This post is the last of my installments on Door County Wisconsin for 2018 and I’ll feature a potpourri of stories and photos from around the county.
Let’s start at the very tip of the peninsula at Gill’s Rock. The drive from our campsite in Potawatomi State Park to Gill’s Rock is about 45 miles and takes a bit over an hour to complete, depending on the traffic and how many fun things we stop to check out on the journey. At any rate, it’s a commitment to make the trip especially if there are plans to catch the ferry over to Washington Island. On our scenic drive north, we pass through the villages of Carlsville, Egg Harbor, Fish Creek, Ephraim, Sister Bay, Ellison Bay before arriving at Gill’s Rock. This small fishing village was named after a local landowner. There are a few tourist oriented shops, a restaurant with a motel, and of course a marina for the many boats that populate this area. I should mention here that during our stay in Door County, the township where Gill’s Rock is located agreed to purchase three parcels of waterfront property in Gill’s Rock for future development. So watch for some big changes in the future.
The ferry landing is actually just down the road a couple of miles from the village of Gill’s Rock in the tiny unincorporated village of Northport. To get there from Gill’s Rock, drivers traverse a squiggly, meandering road containing 15 curves for no obvious reason. It has become one of the best known roads in the Midwest especially for photographers. My photo below doesn’t do it justice as the heavy shadows are a distraction from the scenic road. I talked to another photographer who said she drove five hours out of her way to experience and photograph this road. The story of who is behind this road is interesting. One story suggests that the road was built to weave around the original utility poles. The more likely story is that well known landscape architect Jens Jensen influenced the design of the road. He believed in the power of nature to impact people so to get them to slow down, to keep nature in view and to appreciate their surroundings, he created the idea for this road. I’ve seen some very stunning photos of this road most of which were taken in the fall or winter. It’s very common to see people pulled over to the side of the road shooting photos of this iconic scene.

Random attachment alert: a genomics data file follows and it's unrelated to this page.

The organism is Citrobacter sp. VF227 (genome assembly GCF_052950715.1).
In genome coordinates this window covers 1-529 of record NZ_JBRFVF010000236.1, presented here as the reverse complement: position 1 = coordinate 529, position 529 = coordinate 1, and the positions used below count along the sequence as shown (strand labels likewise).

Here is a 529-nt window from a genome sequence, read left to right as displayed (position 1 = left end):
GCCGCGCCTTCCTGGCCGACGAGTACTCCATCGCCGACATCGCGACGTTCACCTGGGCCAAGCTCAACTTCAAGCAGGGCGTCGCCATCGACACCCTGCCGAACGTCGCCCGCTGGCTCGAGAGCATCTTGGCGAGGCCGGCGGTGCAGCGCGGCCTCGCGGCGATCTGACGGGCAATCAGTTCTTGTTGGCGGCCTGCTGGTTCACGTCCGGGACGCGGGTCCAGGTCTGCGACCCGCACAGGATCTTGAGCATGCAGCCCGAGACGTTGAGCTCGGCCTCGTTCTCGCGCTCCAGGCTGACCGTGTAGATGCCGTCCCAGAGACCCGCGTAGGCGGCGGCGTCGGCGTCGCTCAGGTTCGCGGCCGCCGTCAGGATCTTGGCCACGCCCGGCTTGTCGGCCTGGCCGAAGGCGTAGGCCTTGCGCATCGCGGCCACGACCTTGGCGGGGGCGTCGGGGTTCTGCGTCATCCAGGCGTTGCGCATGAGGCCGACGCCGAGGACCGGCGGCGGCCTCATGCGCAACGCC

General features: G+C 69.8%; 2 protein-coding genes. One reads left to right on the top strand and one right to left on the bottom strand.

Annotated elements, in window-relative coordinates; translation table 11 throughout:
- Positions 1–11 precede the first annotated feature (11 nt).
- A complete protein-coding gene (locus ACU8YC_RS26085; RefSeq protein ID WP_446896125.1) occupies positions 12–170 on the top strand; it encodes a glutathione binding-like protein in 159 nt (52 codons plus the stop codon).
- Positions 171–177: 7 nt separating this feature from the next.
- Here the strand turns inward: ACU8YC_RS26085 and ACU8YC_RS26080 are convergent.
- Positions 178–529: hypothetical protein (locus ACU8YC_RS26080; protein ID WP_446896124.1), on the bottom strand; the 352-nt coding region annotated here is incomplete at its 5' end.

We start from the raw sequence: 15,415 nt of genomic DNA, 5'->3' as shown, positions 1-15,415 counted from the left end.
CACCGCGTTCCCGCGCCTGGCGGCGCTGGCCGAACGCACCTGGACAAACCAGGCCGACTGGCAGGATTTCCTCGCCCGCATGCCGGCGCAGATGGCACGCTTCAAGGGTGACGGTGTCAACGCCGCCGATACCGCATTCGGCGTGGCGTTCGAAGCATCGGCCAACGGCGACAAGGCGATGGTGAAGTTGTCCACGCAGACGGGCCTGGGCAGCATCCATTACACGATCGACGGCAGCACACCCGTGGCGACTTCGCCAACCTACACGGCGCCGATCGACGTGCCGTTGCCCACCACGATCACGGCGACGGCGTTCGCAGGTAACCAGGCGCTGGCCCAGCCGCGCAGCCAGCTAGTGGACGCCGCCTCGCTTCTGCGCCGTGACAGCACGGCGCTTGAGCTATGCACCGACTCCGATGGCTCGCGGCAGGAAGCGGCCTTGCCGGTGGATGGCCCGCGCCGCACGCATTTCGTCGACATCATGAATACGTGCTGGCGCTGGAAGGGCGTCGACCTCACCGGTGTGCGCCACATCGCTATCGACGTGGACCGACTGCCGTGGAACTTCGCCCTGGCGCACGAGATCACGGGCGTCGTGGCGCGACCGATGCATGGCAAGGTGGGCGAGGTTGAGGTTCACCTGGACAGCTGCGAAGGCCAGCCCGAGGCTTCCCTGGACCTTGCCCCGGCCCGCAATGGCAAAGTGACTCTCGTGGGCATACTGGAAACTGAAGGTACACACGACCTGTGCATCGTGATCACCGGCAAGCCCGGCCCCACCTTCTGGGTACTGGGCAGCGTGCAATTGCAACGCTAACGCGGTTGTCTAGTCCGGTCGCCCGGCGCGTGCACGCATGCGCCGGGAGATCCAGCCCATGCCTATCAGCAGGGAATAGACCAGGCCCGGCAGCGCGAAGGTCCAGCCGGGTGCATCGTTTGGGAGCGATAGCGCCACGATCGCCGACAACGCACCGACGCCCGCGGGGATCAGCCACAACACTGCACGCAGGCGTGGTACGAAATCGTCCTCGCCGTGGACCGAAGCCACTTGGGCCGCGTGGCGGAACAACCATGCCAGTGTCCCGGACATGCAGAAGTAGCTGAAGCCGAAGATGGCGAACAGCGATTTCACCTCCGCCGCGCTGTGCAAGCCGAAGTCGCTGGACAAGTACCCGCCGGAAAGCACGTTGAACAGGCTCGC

Arriving at the ferry landing at Northport, visitors waiting for the ferry can admire the wide, sandy beach. On one of our visits, it was cold, windy and misty so not much exploring. But we did watch the ferry coming back from Washington Island with a full load of cars.
After leaving the Gill’s Rock area, we headed down the east side of the peninsula past the Newport State Park (Wisconsin’s only wilderness park) through Bailey’s Harbor and Jacksonport to Cave Point County Park and Whitefish Dunes State Park. Cave Point is a favorite stopping off point for many Door County visitors. During peak hours and times, the parking lots are often full of vehicles so sightseers can take in the beautiful limestone cliffs and caves. When the wind whips up the water, the waves come crashing onto the cliffs creating a stunning natural site. Sunrises are particularly stunning from this view, I had plans to shoot a sunrise shoot at Cave Point but when I woke the clouds were in the way, so back to bed I went!